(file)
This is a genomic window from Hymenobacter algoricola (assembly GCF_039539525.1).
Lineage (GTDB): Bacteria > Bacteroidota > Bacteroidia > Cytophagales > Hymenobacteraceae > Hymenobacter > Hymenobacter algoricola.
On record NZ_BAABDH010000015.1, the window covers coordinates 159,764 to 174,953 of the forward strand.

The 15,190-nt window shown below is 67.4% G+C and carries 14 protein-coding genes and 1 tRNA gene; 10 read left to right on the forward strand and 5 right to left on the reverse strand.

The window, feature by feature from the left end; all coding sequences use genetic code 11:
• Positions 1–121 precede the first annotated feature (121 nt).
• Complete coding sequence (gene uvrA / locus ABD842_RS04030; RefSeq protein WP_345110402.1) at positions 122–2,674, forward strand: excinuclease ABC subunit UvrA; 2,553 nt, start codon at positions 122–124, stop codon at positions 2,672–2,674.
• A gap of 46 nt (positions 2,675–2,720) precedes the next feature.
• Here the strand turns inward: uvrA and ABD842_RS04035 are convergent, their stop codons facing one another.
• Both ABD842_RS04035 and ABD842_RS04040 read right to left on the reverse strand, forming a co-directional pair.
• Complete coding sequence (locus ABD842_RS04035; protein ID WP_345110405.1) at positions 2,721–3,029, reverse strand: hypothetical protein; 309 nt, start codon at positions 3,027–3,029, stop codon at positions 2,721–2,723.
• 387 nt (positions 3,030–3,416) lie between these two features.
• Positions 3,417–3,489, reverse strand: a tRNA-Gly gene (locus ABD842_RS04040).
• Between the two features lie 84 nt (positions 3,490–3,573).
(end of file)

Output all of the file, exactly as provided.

This is a genomic window from Hymenobacter algoricola (assembly GCF_039539525.1).
Lineage (GTDB): Bacteria > Bacteroidota > Bacteroidia > Cytophagales > Hymenobacteraceae > Hymenobacter > Hymenobacter algoricola.
On record NZ_BAABDH010000015.1, the window covers coordinates 159,764 to 174,953 of the forward strand.

The 15,190-nt window shown below is 67.4% G+C and carries 14 protein-coding genes and 1 tRNA gene; 10 read left to right on the forward strand and 5 right to left on the reverse strand.

The window, feature by feature from the left end; all coding sequences use genetic code 11:
• Positions 1–121 precede the first annotated feature (121 nt).
• Complete coding sequence (gene uvrA / locus ABD842_RS04030; RefSeq protein WP_345110402.1) at positions 122–2,674, forward strand: excinuclease ABC subunit UvrA; 2,553 nt, start codon at positions 122–124, stop codon at positions 2,672–2,674.
• A gap of 46 nt (positions 2,675–2,720) precedes the next feature.
• Here the strand turns inward: uvrA and ABD842_RS04035 are convergent, their stop codons facing one another.
• Both ABD842_RS04035 and ABD842_RS04040 read right to left on the reverse strand, forming a co-directional pair.
• Complete coding sequence (locus ABD842_RS04035; protein ID WP_345110405.1) at positions 2,721–3,029, reverse strand: hypothetical protein; 309 nt, start codon at positions 3,027–3,029, stop codon at positions 2,721–2,723.
• 387 nt (positions 3,030–3,416) lie between these two features.
• Positions 3,417–3,489, reverse strand: a tRNA-Gly gene (locus ABD842_RS04040).
• Between the two features lie 84 nt (positions 3,490–3,573).